“Farmers are great stewards of our natural resources and Earth Day is a great opportunity to emphasize the important contributions that agricultural producers make" -- Jennifer James
(PRWEB) April 22, 2011
For the past 40 years, Earth Day has been celebrated as a way for individuals and organizations to demonstrate their commitment to the environment and sustainability. For America’s rice producers, this commitment to and respect for natural resources is an integral part of farming, and the recent results of a study on their use of environmental resources validate that. The study, commissioned by The Rice Foundation shows that U.S. rice production has become increasingly efficient on a regional and national level over the past 20 years.
The first-of-its kind analysis, U.S. Rice Resource Efficiency and Sustainability Metrics, was conducted by IHS Global Insight and examines rice production’s impact since 1987 in five key areas: land use, soil loss, water and energy use, and climate change. Among the study’s major findings:
- 21 percent decrease in land required to produce each 100 pounds of rice and an 821,000 acre reduction in land used for production in 2009 compared to 20 years ago.
- 43 percent decrease in soil loss since 1987.
- 33 percent reduction in water used to produce each 100 pounds of rice, saving nearly 24 million gallons of water in 2009 versus two decades ago.
- 52 percent reduction in energy used to produce 100 pounds of rice over the past 20 years.
- 29 percent reduction in soil methane per 100 pounds of rice over 20 years.
“The study is an important look at the sustainability of U.S. rice production and provides a benchmark for the industry,” USA Rice Federation Sustainability Task Force Chairman Jennifer James said. James, a rice grower from Arkansas, noted the ongoing challenge for the rice industry will be to continue to produce more rice that is both sustainable and profitable for rice farmers in order to feed a growing global population.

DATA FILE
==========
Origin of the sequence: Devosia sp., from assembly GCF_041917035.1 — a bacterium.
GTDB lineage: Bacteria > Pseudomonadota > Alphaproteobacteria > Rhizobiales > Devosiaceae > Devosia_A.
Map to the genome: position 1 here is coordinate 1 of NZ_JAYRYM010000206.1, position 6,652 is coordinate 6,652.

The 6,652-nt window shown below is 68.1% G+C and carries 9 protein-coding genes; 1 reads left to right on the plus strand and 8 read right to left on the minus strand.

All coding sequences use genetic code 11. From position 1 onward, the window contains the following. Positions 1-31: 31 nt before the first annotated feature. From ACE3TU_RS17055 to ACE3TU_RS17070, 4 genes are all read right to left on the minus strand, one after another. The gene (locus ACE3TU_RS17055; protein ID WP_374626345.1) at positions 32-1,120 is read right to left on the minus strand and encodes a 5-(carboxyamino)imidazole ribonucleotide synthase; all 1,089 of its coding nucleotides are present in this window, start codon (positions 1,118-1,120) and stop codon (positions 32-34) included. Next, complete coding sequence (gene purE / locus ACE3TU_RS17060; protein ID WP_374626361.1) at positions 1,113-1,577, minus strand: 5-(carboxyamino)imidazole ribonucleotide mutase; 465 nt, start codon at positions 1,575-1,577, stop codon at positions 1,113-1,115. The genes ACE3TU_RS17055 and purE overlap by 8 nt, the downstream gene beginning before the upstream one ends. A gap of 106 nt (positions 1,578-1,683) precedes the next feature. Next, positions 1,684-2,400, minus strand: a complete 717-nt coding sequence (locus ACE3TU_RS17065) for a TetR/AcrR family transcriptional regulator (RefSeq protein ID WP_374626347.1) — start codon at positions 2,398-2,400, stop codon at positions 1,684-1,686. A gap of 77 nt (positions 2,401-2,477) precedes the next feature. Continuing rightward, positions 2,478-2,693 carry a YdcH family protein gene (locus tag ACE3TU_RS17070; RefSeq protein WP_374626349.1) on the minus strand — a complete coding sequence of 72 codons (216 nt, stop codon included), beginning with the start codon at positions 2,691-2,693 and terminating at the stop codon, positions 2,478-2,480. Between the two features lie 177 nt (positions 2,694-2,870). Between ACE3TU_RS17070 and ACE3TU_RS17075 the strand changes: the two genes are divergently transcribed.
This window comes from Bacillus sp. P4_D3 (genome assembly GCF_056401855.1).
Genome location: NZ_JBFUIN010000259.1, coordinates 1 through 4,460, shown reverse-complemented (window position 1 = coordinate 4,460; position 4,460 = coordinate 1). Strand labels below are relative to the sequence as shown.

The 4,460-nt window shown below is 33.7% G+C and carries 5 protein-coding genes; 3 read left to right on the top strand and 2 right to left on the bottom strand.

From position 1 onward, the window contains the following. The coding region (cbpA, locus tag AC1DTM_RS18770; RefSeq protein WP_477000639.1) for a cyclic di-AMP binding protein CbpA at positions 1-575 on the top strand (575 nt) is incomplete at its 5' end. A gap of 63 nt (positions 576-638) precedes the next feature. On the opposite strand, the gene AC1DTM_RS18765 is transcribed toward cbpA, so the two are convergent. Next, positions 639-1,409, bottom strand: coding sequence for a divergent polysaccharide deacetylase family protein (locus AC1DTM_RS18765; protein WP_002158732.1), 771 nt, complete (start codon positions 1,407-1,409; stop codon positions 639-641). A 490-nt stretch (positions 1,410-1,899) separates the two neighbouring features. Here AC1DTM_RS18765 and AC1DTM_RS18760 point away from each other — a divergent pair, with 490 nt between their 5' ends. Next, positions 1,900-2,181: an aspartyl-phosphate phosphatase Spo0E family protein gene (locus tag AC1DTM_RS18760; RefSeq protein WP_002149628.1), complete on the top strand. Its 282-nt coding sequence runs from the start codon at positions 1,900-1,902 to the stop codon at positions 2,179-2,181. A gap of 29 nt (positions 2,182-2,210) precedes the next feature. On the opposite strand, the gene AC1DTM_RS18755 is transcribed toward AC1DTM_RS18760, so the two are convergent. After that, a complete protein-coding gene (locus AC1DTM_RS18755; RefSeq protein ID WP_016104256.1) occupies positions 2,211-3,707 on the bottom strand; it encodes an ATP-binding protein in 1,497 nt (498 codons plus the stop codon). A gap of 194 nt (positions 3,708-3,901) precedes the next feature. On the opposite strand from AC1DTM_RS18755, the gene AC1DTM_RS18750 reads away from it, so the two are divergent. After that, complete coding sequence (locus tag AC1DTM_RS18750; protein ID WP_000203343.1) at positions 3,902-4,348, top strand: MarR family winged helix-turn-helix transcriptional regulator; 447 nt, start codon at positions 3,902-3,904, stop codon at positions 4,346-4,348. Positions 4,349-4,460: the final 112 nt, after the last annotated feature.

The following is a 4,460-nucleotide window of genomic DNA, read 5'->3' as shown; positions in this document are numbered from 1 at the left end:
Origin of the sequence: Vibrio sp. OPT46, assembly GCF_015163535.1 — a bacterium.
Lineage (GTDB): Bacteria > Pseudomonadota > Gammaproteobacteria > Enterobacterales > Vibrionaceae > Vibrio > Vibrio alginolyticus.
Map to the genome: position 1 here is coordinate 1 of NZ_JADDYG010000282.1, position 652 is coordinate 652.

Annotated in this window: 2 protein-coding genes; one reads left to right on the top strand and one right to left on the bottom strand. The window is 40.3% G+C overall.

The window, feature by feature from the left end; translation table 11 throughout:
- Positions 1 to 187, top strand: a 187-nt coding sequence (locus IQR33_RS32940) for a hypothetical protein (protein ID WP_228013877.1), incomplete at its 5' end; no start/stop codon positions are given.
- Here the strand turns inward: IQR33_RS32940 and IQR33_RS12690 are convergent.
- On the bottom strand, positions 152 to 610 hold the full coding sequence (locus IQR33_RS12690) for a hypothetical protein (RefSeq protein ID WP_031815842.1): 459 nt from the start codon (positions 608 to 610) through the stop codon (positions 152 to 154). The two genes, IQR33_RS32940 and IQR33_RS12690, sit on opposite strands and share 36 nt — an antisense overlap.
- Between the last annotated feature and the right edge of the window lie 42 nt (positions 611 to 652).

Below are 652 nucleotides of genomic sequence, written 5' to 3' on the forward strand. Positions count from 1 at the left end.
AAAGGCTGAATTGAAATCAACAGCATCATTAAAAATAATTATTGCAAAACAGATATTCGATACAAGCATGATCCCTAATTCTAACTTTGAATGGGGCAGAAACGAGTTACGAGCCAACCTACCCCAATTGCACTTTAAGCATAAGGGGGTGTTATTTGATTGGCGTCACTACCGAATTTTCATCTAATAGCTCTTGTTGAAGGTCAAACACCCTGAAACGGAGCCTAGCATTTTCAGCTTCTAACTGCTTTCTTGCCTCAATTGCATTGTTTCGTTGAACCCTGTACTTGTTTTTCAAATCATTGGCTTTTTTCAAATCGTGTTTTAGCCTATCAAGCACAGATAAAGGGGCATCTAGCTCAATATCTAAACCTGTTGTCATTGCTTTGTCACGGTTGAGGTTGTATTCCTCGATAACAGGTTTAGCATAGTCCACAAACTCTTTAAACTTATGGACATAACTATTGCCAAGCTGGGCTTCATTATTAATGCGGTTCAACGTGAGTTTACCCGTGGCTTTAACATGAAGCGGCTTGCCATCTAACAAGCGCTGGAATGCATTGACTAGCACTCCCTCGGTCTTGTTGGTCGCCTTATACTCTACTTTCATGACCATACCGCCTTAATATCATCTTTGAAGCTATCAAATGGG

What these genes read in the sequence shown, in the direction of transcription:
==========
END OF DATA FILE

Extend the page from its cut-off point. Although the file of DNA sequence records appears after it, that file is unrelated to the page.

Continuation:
Noting the positive contribution that rice makes to wildlife and biodiversity, the study encourages future research in this and other areas such as water management and how farm management practices influence soil emissions. The report concludes that the U.S. rice industry is moving toward meeting increasing demand while achieving lesser environmental impact.
“Farmers are great stewards of our natural resources and Earth Day is a great opportunity to emphasize the important contributions that agricultural producers make in growing the food and fiber that is necessary for our planet, while protecting our natural resources,” James said.
Affirming the rice industry’s commitment to stewardship of our natural resources, U.S. rice farmers were recognized this week for their conservation efforts, becoming the first national recipient of the U.S. Department of Agriculture’s Natural Resources Conservation Service “Legacy of Conservation” Award. The award recognizes those outstanding organizations or individuals whose partnership efforts significantly contribute to America’s enduring legacy of conservation on working lands.
Eighty-five percent of the rice consumed in America is grown here. U.S. rice farmers annually produce 20 billion pounds of short-, medium-, and long-grain rice, as well as organic and specialty rice such as jasmine, basmati and arborio, in Arkansas, California, Louisiana, Mississippi, Missouri and Texas, according to the highest-quality and wholesomeness standards. Look for the “Grown in the USA” logo on packages of domestically grown rice.
For more information on sustainability and the rice industry or to obtain a copy of the full report, visit the USA Rice Federation’s Web site at http://www.usarice.com.
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